Members of Toronto’s Japanese Catholic Community offer special prayers for Japan on the anniversary of the earthquake and tsunami that struck March 11, 2011. Photo by Michael Swan

Toronto's prayers offered on anniversary of Japanese earthquake

By 
  • March 13, 2012

TORONTO - Though they’ve watched from a distance, Toronto’s Japanese Catholic Community has prayed with intensity for Japan as the country continues to rebuild following the devastation of the 9.0 earthquake and tsunami that struck March 11, 2011.

The small group gathered on the first anniversary of the disaster for its regular monthly Mass, and special prayers for Japan.

Many of the Japanese Catholics at Mass had come from an ecumenical and interfaith prayer service earlier in the day at the Japanese Canadian Cultural Centre.

The most powerful quake in Japan’s recorded history killed 20,000 and triggered a massive crisis at the Fukushima Daiichi nuclear power plant. The power plant meltdown eventually forced an evacuation of 100,000 residents from the area.

A year later, Japan is rediscovering traditional values that have equipped its society to cope with disaster, said Kumiko Gonzalez at dinner following the Toronto Japanese Catholic Community Mass at the Scarboro Missions chapel.

“They emphasize harmony,” said Gonzalez. “At one point, Japan was really materialistic. After the tsunami people realized that old-fashioned ways are very important.”

The ways being rediscovered include an emphasis on “Kizuna.” Represented by two kanji characters meaning “bond” or “ties,” it’s a concept Catholics would associate with solidarity and communion, said Yuka Okada.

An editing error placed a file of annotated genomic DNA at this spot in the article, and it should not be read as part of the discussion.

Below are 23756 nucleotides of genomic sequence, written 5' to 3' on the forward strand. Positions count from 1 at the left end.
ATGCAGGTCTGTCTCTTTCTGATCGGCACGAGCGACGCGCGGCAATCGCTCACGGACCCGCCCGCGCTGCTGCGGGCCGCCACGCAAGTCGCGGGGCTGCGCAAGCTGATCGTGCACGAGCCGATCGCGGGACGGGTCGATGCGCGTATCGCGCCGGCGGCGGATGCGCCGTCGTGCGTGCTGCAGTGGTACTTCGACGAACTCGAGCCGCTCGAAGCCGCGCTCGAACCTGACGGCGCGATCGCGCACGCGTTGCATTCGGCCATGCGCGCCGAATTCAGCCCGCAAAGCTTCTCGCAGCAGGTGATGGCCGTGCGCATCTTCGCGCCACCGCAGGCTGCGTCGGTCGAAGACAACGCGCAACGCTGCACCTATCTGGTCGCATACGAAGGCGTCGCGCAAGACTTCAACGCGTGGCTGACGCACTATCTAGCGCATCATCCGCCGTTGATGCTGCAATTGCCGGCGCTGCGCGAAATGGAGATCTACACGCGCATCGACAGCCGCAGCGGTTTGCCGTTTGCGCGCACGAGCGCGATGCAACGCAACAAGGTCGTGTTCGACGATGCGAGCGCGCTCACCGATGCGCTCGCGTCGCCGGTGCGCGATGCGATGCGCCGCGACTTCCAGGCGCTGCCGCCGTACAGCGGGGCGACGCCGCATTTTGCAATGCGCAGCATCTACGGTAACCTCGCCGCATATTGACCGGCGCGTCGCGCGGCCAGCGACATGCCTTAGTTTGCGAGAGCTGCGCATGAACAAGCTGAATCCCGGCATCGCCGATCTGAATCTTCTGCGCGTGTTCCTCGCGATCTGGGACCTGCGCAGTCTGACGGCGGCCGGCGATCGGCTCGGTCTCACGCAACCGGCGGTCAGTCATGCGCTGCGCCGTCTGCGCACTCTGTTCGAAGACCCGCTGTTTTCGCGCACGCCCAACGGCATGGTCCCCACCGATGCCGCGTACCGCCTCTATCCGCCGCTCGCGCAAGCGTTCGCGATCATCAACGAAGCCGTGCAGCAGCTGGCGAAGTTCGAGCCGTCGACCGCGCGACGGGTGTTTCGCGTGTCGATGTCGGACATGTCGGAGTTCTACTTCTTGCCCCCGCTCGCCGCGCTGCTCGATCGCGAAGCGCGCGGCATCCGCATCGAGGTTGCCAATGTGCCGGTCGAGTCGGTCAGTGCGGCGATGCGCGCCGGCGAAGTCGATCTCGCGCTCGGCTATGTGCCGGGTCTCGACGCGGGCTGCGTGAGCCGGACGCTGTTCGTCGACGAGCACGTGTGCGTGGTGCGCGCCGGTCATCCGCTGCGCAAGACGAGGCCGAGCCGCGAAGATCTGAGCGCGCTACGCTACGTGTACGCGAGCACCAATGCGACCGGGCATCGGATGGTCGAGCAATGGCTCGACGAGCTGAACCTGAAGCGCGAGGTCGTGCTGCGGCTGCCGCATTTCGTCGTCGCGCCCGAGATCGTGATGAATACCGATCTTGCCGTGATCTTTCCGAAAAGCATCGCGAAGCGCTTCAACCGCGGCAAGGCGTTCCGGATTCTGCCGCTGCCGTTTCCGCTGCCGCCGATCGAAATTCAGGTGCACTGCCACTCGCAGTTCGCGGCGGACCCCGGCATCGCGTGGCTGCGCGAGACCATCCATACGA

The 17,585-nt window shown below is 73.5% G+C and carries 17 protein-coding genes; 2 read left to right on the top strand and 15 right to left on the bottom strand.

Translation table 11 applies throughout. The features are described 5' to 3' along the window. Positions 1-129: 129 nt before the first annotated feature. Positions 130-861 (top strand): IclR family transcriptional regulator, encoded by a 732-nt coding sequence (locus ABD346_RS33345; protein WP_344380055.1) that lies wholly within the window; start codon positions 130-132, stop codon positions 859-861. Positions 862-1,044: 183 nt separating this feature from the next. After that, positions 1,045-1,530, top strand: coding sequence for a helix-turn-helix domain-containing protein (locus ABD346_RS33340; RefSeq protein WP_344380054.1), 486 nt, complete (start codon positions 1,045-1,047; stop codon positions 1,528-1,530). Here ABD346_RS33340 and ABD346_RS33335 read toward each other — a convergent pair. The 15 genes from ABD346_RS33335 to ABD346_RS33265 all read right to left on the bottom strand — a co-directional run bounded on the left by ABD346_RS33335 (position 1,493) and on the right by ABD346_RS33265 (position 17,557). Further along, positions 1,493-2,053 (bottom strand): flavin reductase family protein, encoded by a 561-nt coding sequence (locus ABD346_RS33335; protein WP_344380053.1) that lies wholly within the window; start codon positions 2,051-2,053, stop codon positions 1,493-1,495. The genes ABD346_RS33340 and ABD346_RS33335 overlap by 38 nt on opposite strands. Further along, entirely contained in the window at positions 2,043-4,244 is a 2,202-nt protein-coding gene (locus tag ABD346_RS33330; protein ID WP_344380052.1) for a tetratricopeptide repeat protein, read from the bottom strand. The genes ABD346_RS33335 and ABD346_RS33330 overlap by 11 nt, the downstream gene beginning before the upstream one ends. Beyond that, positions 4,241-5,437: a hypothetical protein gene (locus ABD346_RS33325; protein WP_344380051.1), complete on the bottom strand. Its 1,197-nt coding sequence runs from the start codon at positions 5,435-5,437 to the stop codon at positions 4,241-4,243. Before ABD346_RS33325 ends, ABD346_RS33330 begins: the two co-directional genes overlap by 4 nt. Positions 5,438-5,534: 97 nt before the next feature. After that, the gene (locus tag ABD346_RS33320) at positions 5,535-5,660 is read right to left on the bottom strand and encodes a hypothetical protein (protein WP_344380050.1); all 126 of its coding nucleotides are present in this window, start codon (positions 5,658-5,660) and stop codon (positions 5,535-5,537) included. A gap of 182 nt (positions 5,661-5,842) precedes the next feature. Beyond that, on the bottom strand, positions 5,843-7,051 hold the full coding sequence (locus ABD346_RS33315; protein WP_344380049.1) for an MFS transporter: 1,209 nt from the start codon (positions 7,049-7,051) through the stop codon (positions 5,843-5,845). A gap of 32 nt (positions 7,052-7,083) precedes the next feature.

That traditional Japanese values would come to the fore doesn’t surprise veteran missionary Fr. Tom O’Toole.

“They work as a group, you know,” said the Scarboro Missions priest who spent 27 years in Japan. “They knuckle down. They’re tough.”

Visiting Toronto from Japan, Redemptorist Father Yoshiyuki Hagihara said the prospect of decades of cleaning up and rebuilding after the quake had brought a new seriousness to Japanese society. Unemployment, loss of the fishery, fears about radiation-affected food and the realization many have been left isolated in the Tohoku region hardest hit by the quake has caused people to try to reclaim a sense of community. Television announcers have urged prayers on behalf of quake victims, teams of volunteers are making door-to-door checks on the elderly and volunteer cleaning crews have recovered and cleaned thousands of family photographs from the rubble, said Hagihara.

People who have lost everything are able to search the recovered photographs for family and friends they haven’t seen since the quake.

“Some people lost their daughters and sons. These people remember their sons and daughters in the pictures only. They want to keep the memory,” said Hagihara.

Mariko Lilifeldt has faith in the Japanese will to survive.

“They lost everything, but they didn’t lose hope,” she said. “They never give up.”

“They are more community focussed now,” said Yuka Okada.

 

Prayers for the victims of Japan Disaster of March 11

O God, full of mercy, you are always with us and share our joys and sorrows.
Help and encourage those who still suffer from last year's earthquake of March 11th.
We offer sacrifices for them and pray for them. May those people affected by the quake and tsunami live safely soon.
May those who lost their lives rest in peace with you.
We offer you thanks through Christ Our Lord. Amen.

東日本大震災被災者のための祈り
あわれみ深い神さま、あなたはどんな時にも私たちから離れることなく、喜びや悲しみを共にしてくださいます。
去年の三月十一日の大震災によって今も苦しむ人々のために、あなたの助けと励ましを与えてください。私たちもその人たちのために犠牲をささげ、祈ります。そして一日も早く、安心して暮らせる日がきますように。また震災で亡くなられたすべての人々が、あなたのもとで安らかに憩っておられますように。主キリストによって。アーメン

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